Attorney General Hill behind podiumAttorney General Curtis Hill has joined five other attorneys general in filing a brief with the U.S. Supreme Court challenging a court decision rewriting Pennsylvania’s absentee ballot receipt deadline.
The brief argues that, under the Constitution, state legislatures must choose the point at which states stop receiving absentee ballots and start counting votes — not state courts such as the Pennsylvania Supreme Court.
Pennsylvania voters had 50 days to return their absentee ballots to ensure they were received by Election Day. Failure to do so was not the fault of state election law. The brief points to other courts that have upheld Election Day receipt deadlines, both before and during the pandemic.
In the brief, the attorneys general argue that the Pennsylvania Supreme Court improperly repealed the state legislature’s deadline by writing in a new postmark deadline with an arbitrary three-day-after-Election-Day cutoff.
“The U.S. Supreme Court has correctly stated previously that courts should not attempt to usurp the authority of state legislatures in matters related to election laws,” Attorney General Hill said. “With this brief, we are simply asking the Supreme Court to continue to uphold that principle.”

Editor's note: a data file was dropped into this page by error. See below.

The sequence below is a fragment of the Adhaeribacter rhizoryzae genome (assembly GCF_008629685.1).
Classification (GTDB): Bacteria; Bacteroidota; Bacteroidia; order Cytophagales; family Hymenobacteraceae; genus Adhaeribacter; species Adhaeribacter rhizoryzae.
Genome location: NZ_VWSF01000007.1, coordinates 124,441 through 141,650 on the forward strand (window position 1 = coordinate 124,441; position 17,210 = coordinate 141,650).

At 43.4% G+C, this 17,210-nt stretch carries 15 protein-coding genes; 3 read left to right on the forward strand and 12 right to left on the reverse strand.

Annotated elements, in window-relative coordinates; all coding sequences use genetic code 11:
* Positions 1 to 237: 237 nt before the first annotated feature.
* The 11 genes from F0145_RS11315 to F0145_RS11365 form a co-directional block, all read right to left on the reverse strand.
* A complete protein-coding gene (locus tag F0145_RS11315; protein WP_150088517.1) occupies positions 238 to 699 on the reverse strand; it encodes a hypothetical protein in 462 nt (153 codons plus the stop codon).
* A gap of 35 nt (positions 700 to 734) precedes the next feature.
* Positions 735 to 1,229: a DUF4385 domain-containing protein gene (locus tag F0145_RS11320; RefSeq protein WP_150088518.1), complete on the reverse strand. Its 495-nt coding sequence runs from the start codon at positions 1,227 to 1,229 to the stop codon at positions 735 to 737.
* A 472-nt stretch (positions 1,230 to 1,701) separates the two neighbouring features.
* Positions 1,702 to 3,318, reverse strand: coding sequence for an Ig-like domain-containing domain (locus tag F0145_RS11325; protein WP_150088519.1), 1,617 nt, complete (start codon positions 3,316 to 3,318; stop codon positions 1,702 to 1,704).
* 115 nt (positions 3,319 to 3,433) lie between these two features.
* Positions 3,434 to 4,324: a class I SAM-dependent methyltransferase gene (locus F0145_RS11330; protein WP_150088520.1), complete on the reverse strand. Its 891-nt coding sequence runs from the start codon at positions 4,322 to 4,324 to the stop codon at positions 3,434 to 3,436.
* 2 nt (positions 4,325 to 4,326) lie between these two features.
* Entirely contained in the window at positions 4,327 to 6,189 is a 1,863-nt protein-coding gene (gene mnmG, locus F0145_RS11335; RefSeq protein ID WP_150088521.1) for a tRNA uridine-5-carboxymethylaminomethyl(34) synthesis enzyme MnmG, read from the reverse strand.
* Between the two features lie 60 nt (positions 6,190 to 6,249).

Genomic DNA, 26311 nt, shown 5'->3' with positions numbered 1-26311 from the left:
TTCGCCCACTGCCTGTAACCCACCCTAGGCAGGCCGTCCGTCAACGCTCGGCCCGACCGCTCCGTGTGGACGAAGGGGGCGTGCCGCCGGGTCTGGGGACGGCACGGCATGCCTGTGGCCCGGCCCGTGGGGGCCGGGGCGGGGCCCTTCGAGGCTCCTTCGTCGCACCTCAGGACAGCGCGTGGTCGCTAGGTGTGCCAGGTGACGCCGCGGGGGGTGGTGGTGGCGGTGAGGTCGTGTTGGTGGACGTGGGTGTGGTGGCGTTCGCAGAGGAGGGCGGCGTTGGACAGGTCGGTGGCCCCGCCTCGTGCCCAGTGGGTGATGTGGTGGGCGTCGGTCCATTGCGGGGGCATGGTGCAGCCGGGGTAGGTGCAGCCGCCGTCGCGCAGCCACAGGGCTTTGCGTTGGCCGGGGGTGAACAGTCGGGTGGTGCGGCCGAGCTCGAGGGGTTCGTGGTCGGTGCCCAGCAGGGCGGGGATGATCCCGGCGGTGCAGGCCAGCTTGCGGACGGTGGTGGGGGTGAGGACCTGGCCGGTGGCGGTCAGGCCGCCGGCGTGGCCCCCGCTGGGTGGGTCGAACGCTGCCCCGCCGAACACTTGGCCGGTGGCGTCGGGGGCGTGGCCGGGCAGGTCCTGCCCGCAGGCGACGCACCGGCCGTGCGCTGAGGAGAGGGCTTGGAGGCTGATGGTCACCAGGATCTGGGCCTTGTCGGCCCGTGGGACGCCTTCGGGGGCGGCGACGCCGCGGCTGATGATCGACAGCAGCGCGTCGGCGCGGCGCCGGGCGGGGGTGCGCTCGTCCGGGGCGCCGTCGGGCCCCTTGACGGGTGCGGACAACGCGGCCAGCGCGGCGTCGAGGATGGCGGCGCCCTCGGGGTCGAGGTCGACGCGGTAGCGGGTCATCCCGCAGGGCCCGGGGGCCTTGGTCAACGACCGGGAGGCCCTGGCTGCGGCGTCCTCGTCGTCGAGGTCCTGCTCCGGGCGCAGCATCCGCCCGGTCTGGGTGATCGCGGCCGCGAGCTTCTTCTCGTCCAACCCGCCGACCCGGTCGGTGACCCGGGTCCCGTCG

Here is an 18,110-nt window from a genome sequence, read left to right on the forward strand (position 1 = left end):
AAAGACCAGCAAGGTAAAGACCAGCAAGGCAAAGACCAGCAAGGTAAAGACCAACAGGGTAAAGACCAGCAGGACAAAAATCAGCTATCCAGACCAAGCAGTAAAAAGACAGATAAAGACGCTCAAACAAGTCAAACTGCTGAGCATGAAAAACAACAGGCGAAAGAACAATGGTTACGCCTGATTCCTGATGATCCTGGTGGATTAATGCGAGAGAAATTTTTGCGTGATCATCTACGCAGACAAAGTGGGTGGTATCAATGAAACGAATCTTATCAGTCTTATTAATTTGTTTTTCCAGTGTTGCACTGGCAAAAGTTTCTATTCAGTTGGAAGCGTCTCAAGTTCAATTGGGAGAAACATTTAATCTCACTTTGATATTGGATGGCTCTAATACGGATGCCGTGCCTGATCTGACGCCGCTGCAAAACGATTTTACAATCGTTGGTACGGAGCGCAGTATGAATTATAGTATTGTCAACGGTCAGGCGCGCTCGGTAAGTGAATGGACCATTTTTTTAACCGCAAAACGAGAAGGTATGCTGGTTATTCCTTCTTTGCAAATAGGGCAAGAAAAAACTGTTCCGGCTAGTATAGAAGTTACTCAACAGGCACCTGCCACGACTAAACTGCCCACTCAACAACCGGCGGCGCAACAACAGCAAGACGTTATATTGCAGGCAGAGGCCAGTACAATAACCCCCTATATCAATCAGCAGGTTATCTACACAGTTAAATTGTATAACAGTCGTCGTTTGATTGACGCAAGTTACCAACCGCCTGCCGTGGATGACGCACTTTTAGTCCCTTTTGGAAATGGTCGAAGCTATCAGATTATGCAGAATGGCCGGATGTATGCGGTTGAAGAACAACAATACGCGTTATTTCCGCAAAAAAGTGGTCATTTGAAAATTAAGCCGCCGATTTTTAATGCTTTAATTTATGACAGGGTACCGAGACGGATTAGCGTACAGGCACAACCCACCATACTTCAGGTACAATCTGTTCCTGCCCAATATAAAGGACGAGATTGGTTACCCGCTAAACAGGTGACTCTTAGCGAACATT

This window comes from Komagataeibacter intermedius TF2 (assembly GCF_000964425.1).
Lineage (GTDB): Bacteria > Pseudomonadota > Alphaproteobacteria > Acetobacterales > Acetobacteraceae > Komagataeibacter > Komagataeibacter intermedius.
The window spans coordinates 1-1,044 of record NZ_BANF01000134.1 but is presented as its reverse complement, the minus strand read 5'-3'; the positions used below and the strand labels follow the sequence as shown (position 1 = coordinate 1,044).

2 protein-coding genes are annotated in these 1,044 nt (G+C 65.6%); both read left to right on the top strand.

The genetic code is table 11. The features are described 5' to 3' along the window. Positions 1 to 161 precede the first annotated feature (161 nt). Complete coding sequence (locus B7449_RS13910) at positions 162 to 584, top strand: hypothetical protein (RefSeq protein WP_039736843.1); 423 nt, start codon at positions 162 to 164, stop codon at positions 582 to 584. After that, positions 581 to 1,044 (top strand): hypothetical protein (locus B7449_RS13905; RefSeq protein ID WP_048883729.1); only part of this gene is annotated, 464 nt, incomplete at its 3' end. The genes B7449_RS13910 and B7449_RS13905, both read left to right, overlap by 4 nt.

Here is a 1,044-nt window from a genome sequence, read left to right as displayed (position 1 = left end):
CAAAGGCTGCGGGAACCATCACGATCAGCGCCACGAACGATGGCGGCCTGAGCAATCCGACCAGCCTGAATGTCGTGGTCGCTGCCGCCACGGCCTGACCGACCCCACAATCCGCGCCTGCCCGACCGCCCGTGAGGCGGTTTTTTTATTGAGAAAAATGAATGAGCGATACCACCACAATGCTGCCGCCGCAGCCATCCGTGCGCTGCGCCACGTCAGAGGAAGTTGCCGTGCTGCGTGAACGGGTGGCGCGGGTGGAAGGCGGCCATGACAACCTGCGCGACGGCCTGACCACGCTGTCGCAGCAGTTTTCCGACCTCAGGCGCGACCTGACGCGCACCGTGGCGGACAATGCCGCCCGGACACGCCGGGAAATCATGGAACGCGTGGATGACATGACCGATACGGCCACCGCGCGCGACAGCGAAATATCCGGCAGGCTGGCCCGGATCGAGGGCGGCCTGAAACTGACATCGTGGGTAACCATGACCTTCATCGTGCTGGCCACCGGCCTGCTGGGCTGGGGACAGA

Oklahoma Attorney General Mike Hunter, who led the brief, made a similar point.
“The Pennsylvania Supreme Court acted in a legislative capacity when it changed the election rules,” he said. “Article I, Section 4 of the Constitution is clear — it is the duty of the legislative branch of each state that determines election rules. State election deadlines give the public the ability to quickly know the results of the election and promote confidence in those results. Changing the rules of the election right before voting starts robs the state of being able to set its own election laws and causes confusion among voters. We encourage the U.S. Supreme Court to review this case without delay.”
The decision by the Pennsylvania Supreme Court has consequences that could have a national ripple effect in future elections, the brief reads. It has created chaos that makes it impossible for state legislatures to know in advance whether the election rules they have enacted will or will not be reimagined by courts.
“Review is warranted now, even after the election, to secure the constitutional framework for our most fundamental democratic processes,” the brief concludes.
The U.S. Supreme Court need not wait for the next election cycle to precipitate yet another deluge of litigation allowing state courts to once again amend state law right before the election — and for the beneficiaries of these unconstitutional actions to argue that there is once again not enough time for this Court’s careful review on the merits.